The Federal Reserve is looking increasingly desperate as it layers one monetary stimulus program on top of another, but no one can fault Chairman Ben Bernanke and company for being timid.
Going into its Sept. 12-13 meeting, the Fed's policymaking Federal Open Market Committee (FOMC) already had renewed its Maturity Extension Program or "Operation Twist," and the New York Federal Reserve Bank was in the process of buying $267 billion in longer-term Treasury securities through year's end.
Now, the FOMC announced Thursday, the Fed also will buy $40 billion per month of agency mortgage-backed securities (MBS) in a third round of quantitative easing (QE3) — until further notice.
Unlike Operation Twist, whose bond purchases are financed by sales of shorter-term securities in the Fed's portfolio, this third round of large-scaled asset purchases will create new reserves and further expand the Fed's already bloated $2.8 trillion balance sheet. And that's not all. The two-fisted FOMC also is having another go at verbal easing.
The FOMC further delayed the expected date of initial short-term rate hikes until at least mid-2015. Since January it had been saying it expected the Federal Funds rate to stay near zero "at least through late-2014." Prior to that, dating back to August 2011, the FOMC was putting the funds rate "lift-off" date at "at least through mid-2013."
Just as important as the actions themselves are the FOMC's new strategy and new way of communicating. There were two important new approaches.
First l, the FOMC made QE3 open-ended. In contrast to QE1 and QE2, in which large amounts of total intended bond purchases were preannounced over a predetermined time period, QE3 has no fixed amount or end date.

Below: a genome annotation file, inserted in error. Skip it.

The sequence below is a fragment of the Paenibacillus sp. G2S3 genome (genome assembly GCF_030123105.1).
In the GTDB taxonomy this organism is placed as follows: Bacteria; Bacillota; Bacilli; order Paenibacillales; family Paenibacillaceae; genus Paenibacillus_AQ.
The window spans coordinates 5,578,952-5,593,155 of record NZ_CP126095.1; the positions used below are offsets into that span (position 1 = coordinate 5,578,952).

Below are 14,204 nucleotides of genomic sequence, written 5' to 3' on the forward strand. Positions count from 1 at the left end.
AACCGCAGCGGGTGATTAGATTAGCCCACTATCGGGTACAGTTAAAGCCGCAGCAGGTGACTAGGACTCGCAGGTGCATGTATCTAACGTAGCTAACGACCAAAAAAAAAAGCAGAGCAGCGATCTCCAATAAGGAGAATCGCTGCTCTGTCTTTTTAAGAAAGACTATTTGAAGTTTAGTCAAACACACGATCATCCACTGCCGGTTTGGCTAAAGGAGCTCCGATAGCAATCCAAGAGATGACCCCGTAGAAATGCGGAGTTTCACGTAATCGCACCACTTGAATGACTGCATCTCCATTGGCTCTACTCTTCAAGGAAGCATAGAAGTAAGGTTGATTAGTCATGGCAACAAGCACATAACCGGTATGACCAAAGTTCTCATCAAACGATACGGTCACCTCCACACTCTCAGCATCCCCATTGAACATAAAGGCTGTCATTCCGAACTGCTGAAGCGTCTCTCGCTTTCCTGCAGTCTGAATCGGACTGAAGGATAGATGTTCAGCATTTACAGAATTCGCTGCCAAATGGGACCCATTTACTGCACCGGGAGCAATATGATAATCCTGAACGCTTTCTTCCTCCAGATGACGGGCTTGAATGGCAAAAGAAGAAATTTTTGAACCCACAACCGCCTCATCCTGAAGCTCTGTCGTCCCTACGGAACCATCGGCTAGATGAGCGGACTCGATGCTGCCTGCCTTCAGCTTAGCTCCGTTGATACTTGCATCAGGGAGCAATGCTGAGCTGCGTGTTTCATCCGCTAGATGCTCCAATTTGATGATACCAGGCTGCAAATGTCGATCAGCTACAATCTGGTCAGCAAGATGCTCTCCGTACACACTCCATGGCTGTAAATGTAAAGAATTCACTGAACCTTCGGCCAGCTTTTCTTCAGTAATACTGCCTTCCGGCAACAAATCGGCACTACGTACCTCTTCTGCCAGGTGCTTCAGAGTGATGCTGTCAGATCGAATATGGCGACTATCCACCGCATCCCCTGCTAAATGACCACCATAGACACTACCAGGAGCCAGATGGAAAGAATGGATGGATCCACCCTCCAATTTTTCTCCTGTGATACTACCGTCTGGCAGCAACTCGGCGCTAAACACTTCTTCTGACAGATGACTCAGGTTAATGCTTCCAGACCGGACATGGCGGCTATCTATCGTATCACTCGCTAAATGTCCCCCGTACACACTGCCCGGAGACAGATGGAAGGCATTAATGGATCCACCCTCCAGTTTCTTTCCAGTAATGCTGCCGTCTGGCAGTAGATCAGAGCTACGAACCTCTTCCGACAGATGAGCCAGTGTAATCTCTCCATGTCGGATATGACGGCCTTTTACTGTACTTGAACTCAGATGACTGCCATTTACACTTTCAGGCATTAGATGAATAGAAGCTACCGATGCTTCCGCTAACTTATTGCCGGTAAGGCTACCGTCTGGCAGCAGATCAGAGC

The Fed will continue to buy $40 billion of MBS per month indefinitely. "If the outlook for the labor market does not improve substantially, the Committee will continue its purchases of agency mortgage-backed securities, undertake additional asset purchases, and employ its other policy tools as appropriate until such improvement is achieved in a context of price stability," the FOMC statement said.
This will give the Fed additional flexibility. As Bernanke said in his post-FOMC news conference, how much bond buying the Fed does will be "a function of how the economy evolves," he said. "If the economy is weaker, we'll do more. And in those cases probably rates would be pretty low in any case because the economy is looking weak."
He also made clear that the FOMC could adjust the composition, not just the size of its asset purchases from meeting to meeting.
The FOMC also augmented its "forward guidance" on the path of the funds rate in important ways, presumably to meet objections that its conditional pledge to hold rates low was not sufficiently credible. Beyond merely extending the anticipated zero rate period from "late-2014" to "mid-2015," the FOMC removed the conditionality it had been attaching to the calendar date.
Gone was the old caveat that "economic conditions — including low rates of resource utilization and a subdued outlook for inflation over the medium run — are likely to warrant exceptionally low levels for the federal funds rate...." Now the FOMC is stating bluntly that it expects to keep the funds rate near zero "at least through mid-2015."